East Huntingdon Township, Westmoreland County, Pennsylvania

Coordinates: 40°07′00″N 79°34′59″W / 40.11667°N 79.58306°W / 40.11667; -79.58306
From Wikipedia, the free encyclopedia
East Huntingdon Township, Pennsylvania
The former Christian S. Overholt Store in West Overton
The former Christian S. Overholt Store in West Overton
Map of Westmoreland County, Pennsylvania Highlighting East Huntingdon Township
Map of Westmoreland County, Pennsylvania Highlighting East Huntingdon Township
Map of Pennsylvania highlighting Westmoreland County
Map of Pennsylvania highlighting
Westmoreland County
CountryUnited States
 • Total32.96 sq mi (85.37 km2)
 • Land32.95 sq mi (85.35 km2)
 • Water0.01 sq mi (0.02 km2)
 • Total7,712 Decrease
 • Estimate 
 • Density234.14/sq mi (90.40/km2)
Time zoneUTC-5 (Eastern (EST))
 • Summer (DST)UTC-4 (EDT)
FIPS code42-129-21304

East Huntingdon Township is a township in Westmoreland County, Pennsylvania, United States. The population was 7,712 at the 2020 census.[2] From 1978 to 1988, the township had been home to the Volkswagen Westmoreland Assembly Plant, which later became a Sony plant.[3] As of 2020 companies there include DNP, Cenveo, and Siemens.


The East Huntingdon official website contains a history of the township.

The West Overton Historic District was listed on the National Register of Historic Places in 1985.[4]

The township was the site of the Morewood Massacre of 1891, which occurred during a labor union protest.


According to the United States Census Bureau, the township has a total area of 32.8 square miles (85 km2), of which 32.8 square miles (85 km2) is land and 0.03% is water. It includes the communities of West Overton, Ruffs Dale, Central, Tars, Rocktown, Feree, West Bethany, Lauffer, Donnelly, Morewood, Reagantown, Alverton, Mayfield, Bessemer, Buckeye, Green Lick, Iron Bridge, Pinetree and Chaintown. [5][6] To the north is New Stanton Borough; to the south is Scottdale and Fayette County.


Historical population
2021 (est.)7,650[2]−0.8%
U.S. Decennial Census[7]

At the 2000 census there were 7,781 people, 3,142 households, and 2,271 families living in the township. The population density was 237.3 inhabitants per square mile (91.6/km2). There were 3,289 housing units at an average density of 100.3 per square mile (38.7/km2). The racial makeup of the township was 98.68% White, 0.48% African American, 0.09% Native American, 0.22% Asian, 0.03% Pacific Islander, 0.13% from other races, and 0.39% from two or more races. Hispanic or Latino of any race were 0.30%.[8]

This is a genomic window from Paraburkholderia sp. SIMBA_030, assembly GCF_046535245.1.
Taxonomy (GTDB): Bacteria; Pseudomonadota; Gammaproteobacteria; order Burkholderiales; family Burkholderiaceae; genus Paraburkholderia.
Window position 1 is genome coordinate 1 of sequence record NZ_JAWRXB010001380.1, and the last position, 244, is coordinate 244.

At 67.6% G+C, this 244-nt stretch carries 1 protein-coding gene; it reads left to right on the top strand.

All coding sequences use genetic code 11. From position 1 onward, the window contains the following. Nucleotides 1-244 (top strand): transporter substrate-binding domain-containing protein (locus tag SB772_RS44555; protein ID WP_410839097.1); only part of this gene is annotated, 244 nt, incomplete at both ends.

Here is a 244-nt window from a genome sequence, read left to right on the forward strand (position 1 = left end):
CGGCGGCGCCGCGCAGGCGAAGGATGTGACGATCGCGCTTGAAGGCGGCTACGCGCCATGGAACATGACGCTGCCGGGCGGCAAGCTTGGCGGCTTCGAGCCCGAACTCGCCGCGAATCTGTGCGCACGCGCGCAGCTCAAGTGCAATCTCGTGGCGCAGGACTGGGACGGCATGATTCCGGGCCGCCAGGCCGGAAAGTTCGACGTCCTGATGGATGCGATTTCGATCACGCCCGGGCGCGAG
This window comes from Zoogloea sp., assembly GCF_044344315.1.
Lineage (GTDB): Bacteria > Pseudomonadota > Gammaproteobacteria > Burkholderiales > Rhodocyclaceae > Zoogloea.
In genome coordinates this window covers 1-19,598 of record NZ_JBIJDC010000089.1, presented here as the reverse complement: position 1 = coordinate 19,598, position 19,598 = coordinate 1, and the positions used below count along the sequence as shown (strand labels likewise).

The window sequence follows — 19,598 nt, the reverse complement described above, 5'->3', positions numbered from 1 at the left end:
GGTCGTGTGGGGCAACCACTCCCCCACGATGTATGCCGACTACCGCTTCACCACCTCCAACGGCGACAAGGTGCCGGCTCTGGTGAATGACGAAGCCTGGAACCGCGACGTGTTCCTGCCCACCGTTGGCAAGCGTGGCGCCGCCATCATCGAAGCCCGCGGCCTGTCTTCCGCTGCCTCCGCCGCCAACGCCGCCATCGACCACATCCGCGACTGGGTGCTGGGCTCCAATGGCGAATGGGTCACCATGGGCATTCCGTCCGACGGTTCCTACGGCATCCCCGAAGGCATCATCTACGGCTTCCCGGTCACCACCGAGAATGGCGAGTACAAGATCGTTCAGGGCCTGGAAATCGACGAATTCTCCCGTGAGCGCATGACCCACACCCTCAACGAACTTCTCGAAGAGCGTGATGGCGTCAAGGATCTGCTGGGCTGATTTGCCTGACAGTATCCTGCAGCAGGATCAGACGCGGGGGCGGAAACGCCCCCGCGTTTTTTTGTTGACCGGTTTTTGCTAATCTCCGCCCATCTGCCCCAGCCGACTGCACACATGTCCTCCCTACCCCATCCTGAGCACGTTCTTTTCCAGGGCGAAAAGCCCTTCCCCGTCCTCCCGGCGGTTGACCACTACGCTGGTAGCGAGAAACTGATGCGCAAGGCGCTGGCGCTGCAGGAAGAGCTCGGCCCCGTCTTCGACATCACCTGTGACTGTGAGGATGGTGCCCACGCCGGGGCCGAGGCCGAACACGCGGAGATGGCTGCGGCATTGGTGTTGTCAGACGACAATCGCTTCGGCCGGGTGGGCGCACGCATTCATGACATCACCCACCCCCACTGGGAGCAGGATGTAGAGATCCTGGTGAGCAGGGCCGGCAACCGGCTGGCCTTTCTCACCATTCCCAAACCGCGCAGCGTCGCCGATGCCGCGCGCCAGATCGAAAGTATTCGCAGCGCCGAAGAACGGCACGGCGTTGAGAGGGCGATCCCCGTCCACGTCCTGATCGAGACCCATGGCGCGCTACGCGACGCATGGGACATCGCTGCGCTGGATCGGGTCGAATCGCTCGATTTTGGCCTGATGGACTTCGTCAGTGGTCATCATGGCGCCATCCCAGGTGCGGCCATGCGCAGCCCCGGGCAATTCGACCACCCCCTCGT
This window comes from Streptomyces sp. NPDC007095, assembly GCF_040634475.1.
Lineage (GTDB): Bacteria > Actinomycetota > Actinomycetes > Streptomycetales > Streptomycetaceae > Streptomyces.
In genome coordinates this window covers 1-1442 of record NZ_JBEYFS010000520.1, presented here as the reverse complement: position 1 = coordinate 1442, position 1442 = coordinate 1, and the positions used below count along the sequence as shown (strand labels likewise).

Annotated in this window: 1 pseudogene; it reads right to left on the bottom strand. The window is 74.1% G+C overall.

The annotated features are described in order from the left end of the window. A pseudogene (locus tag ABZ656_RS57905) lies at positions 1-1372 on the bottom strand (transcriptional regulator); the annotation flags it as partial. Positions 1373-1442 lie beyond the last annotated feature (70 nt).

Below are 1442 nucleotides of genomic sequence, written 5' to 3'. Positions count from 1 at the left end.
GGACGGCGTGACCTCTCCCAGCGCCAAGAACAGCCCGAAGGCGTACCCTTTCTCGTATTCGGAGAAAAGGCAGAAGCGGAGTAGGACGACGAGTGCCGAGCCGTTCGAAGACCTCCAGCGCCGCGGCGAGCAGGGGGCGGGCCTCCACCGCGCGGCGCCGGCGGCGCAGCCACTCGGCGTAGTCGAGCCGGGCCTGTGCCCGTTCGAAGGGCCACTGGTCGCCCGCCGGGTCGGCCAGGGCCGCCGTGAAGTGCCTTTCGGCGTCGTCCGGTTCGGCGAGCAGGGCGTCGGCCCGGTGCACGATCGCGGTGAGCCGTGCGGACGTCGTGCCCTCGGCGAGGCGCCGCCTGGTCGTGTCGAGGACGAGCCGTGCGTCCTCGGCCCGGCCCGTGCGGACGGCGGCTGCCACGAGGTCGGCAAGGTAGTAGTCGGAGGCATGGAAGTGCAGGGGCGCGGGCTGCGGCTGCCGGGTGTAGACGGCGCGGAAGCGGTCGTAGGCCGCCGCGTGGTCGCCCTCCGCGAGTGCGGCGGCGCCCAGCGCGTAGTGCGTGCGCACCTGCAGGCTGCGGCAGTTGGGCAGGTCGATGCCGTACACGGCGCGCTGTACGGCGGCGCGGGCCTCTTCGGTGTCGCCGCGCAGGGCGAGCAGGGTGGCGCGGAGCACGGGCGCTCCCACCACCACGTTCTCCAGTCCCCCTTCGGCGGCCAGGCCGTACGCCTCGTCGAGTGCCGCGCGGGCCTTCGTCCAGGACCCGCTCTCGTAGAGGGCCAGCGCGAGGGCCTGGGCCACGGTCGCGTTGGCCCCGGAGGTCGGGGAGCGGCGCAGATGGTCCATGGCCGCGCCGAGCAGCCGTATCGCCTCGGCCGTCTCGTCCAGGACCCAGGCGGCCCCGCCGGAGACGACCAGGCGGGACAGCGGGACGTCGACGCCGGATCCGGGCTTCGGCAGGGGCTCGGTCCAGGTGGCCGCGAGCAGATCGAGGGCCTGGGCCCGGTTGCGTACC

Of the 3,142 households 30.0% had children under the age of 18 living with them, 57.7% were married couples living together, 10.5% had a female householder with no husband present, and 27.7% were non-families. 24.3% of households were one person and 11.4% were one person aged 65 or older. The average household size was 2.46 and the average family size was 2.92.

The age distribution was 22.5% under the age of 18, 6.9% from 18 to 24, 29.3% from 25 to 44, 24.3% from 45 to 64, and 17.0% 65 or older. The median age was 40 years. For every 100 females, there were 92.4 males. For every 100 females age 18 and over, there were 90.8 males.

The median household income was $32,460 and the median family income was $39,927. Males had a median income of $29,835 versus $22,787 for females. The per capita income for the township was $15,598. About 9.0% of families and 10.6% of the population were below the poverty line, including 15.1% of those under age 18 and 8.7% of those age 65 or over.

See also[edit]

Official township website


  1. ^ "2016 U.S. Gazetteer Files". United States Census Bureau. Retrieved Aug 14, 2017.
  2. ^ a b c d Bureau, US Census. "City and Town Population Totals: 2020—2021". Census.gov. US Census Bureau. Retrieved July 26, 2022.
  3. ^ "Former Sony Corp. plant near New Stanton auditions for new tenant". Pittsburgh Tribune-Review, Joe Napsha, June 23, 2010. Archived from the original on June 27, 2010. Retrieved May 31, 2011.
  4. ^ "National Register Information System". National Register of Historic Places. National Park Service. July 9, 2010.
  5. ^ "East Huntingdon Second Class Township Map" (PDF). Pennsylvania Department of Transportation. Retrieved 14 February 2022.
  6. ^ Eidemiller, Maryanne Gogniat (January 17, 2022). "Book author to speak at Magnificat Breakfast Jan. 29". The Latrobe Bulletin. Retrieved 14 February 2022.
  7. ^ "Census of Population and Housing". Census.gov. Retrieved June 4, 2016.
  8. ^ "U.S. Census website". United States Census Bureau. Retrieved 2008-01-31.

40°07′00″N 79°34′59″W / 40.11667°N 79.58306°W / 40.11667; -79.58306